Last December the Trump transition team asked the Department of Energy for a list of employees who had worked on or attended meetings about how to calculate the hidden costs of carbon pollution. The doe refused, but coming from a new administration whose leader has tweeted that global warming is a Chinese hoax, this sounded like the beginning of a political witch hunt.
If so, it wouldn't be the first. In 2009, during the so-called Climategate affair, climate “skeptics” released e-mails purporting to show that scientists were manipulating data and suppressing critics (several investigations proved that these charges were groundless). In 2010 Virginia's Republican attorney general tried to get hold of records related to the work of Michael Mann of Pennsylvania State University on the groundless assumption that he, too, had manipulated data.
And in 2015 Representative Lamar Smith of Texas claimed that scientists at the National Oceanic and Atmospheric Administration had manipulated global temperature data and instigated an investigation of them. The scientists, led by Tom Karl, had published a paper that asserted that global warming since 1998 had been underestimated. The idea of a “hiatus” in warming was therefore wrong.
Smith demanded access to the scientists' e-mail discussions and notes, hoping to find evidence of fraud. They provided the data and methods to verify their conclusions but refused to provide e-mails. Experts often argue against their own positions—this is a key part of skepticism—so e-mails offer lots of material that can be taken out of context to give a misleading impression.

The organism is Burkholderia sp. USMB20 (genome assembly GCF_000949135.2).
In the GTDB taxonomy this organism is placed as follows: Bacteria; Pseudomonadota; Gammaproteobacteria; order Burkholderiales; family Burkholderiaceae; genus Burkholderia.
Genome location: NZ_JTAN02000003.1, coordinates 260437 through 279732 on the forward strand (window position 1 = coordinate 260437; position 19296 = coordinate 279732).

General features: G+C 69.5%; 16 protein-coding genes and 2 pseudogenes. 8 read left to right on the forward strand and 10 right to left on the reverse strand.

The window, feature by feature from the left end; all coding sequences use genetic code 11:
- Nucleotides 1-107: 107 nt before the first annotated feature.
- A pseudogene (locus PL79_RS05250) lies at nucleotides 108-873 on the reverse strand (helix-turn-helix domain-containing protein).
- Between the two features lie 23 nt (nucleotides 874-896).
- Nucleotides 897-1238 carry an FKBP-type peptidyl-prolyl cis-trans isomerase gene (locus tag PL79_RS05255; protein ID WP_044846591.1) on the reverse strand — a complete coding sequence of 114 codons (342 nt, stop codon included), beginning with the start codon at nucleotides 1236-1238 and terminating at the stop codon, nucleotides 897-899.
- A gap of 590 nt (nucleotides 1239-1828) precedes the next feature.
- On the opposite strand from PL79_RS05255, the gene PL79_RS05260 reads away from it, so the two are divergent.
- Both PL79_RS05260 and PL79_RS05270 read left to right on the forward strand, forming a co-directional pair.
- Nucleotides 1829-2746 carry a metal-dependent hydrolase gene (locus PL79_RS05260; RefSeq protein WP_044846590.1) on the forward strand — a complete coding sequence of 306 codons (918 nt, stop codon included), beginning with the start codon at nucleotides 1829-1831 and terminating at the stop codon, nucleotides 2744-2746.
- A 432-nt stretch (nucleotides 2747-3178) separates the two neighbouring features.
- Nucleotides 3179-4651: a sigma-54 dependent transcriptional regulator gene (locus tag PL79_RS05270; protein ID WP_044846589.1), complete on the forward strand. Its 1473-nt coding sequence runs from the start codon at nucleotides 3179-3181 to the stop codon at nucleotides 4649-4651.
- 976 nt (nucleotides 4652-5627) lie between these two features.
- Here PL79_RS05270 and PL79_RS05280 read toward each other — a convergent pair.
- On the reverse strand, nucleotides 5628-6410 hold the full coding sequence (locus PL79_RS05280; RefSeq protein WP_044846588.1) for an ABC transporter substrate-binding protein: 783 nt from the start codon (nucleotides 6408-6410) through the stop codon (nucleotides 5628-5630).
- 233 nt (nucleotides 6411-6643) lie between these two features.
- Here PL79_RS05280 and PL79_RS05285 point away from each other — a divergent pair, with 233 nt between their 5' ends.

The real test of a claim is to compare it with observations—to replicate it by experiment. We often have to explore many blind alleys to get to the right answer, and it frequently takes someone else to spot the errors in a study. As a result, the community generally does not fully accept a result until it has been independently verified by another group.
In a paper published in January in Science Advances, we set out to replicate the work of Karl and his colleagues. We evaluated their results by producing three different ocean temperature records of recent years, using data from buoys, satellites and Argo floats. Our results suggest that the new NOAA record most likely is the most accurate of the various sea-surface temperature reconstructions covering the past two decades and should help resolve some of the criticism that accompanied the original NOAA study.
These checks took a few weeks, and we did them in our spare time (although writing them up for publication took much longer). Compare this with the months of effort by Smith and his lawyers, whose hourly rates are many times those of paid scientists and funded by the taxpayer—a far less efficient process even if it had produced scientifically meaningful results, which it could not. Smith's actions send a disturbing message that experts should produce results that are convenient to political narratives rather than those that accurately reflect reality.
The balance of evidence supports the new NOAA temperature record. Does this mean that there never was a hiatus? That is a different question and one that is still being hotly debated in the scientific community. But the way to find out how fast the earth has been warming over the past two decades is through experimental replication—not a political investigation. And the best evidence we have says that NOAA got it right.